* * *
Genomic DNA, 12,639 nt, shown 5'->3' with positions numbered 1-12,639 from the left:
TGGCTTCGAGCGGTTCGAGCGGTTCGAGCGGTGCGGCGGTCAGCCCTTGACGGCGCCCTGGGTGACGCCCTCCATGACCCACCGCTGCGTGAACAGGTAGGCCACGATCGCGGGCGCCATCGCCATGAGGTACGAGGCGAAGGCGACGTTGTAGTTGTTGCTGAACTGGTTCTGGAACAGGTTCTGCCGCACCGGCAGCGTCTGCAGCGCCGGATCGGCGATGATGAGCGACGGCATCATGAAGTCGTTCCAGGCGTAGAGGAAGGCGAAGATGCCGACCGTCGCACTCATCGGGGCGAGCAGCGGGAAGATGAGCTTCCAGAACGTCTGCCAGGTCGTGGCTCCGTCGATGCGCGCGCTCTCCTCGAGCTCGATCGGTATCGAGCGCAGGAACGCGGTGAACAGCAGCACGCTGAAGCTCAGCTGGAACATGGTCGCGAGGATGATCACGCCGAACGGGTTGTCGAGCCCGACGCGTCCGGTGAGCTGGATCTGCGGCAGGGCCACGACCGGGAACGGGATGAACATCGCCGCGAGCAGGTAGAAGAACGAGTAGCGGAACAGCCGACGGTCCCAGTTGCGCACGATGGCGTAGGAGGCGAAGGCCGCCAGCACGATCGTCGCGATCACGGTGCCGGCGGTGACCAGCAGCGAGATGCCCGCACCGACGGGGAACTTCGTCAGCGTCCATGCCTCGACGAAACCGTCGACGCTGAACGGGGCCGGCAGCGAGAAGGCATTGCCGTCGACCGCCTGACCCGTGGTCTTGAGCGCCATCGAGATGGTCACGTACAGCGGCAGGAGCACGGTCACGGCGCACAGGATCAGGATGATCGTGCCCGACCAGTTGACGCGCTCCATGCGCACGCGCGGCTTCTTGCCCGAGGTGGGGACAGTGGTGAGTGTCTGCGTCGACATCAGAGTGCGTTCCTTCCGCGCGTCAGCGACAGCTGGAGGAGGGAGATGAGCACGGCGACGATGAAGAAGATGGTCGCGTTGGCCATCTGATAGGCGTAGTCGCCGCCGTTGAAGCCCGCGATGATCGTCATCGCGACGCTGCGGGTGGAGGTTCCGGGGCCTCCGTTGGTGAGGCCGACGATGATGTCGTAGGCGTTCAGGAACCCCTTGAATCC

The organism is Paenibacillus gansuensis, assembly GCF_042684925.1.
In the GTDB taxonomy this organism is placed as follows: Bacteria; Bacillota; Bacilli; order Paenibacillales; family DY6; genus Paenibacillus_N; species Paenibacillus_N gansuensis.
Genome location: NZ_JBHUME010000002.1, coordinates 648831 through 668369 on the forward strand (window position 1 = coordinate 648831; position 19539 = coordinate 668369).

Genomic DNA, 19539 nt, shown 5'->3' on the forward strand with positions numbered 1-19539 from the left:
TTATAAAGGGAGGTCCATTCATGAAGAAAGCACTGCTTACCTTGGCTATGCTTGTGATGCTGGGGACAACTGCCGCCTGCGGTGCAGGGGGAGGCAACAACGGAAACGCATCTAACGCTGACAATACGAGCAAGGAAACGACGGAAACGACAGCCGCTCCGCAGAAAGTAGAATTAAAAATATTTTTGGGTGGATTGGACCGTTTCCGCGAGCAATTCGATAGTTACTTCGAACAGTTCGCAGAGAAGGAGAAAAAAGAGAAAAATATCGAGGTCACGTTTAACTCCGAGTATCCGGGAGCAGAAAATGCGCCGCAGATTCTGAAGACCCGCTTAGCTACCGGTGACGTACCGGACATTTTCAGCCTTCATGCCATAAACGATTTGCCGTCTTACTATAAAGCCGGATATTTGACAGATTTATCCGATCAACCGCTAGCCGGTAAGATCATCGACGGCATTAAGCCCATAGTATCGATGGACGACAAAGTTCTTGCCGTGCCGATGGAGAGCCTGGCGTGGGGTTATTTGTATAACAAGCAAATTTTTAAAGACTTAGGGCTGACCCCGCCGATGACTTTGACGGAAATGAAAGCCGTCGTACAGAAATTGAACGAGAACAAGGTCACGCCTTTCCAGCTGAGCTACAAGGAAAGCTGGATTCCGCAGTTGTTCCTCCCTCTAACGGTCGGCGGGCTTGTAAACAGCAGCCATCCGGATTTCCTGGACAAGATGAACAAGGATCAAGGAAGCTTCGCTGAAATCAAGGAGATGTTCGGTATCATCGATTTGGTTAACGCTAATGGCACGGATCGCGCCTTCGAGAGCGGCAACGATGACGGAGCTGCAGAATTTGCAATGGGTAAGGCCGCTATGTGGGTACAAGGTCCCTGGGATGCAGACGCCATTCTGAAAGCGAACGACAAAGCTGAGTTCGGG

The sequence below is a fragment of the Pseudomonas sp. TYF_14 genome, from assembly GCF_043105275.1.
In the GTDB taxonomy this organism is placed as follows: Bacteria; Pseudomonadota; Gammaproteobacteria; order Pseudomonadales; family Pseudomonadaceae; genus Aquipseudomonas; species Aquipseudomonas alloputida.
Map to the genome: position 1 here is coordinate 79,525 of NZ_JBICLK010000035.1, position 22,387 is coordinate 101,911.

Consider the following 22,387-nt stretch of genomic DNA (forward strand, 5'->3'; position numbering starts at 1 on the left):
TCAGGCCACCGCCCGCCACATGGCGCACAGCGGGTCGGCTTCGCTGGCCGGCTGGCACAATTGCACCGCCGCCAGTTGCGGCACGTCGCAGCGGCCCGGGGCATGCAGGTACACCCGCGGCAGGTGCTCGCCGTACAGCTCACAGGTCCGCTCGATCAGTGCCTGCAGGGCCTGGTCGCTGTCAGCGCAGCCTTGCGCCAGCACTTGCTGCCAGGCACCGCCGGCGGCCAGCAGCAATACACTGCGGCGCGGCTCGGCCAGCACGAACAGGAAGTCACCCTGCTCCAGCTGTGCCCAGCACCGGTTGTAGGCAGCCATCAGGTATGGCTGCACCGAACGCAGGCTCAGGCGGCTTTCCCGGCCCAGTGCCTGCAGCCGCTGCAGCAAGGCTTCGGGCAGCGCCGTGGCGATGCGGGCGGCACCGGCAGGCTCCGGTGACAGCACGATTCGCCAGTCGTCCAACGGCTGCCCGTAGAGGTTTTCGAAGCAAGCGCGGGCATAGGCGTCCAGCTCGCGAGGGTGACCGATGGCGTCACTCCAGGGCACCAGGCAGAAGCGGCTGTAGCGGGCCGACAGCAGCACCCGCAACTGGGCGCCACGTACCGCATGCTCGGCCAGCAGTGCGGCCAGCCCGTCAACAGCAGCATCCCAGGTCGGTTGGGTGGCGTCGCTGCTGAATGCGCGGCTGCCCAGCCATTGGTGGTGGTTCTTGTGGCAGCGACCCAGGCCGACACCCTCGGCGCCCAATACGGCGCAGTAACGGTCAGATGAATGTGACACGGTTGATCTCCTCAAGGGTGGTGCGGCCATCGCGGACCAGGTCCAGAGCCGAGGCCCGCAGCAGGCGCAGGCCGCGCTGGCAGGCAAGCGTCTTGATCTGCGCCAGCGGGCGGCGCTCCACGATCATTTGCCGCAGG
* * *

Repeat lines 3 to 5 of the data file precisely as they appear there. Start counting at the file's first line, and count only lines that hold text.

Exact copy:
The organism is Paenibacillus gansuensis, assembly GCF_042684925.1.
In the GTDB taxonomy this organism is placed as follows: Bacteria; Bacillota; Bacilli; order Paenibacillales; family DY6; genus Paenibacillus_N; species Paenibacillus_N gansuensis.
Genome location: NZ_JBHUME010000002.1, coordinates 648831 through 668369 on the forward strand (window position 1 = coordinate 648831; position 19539 = coordinate 668369).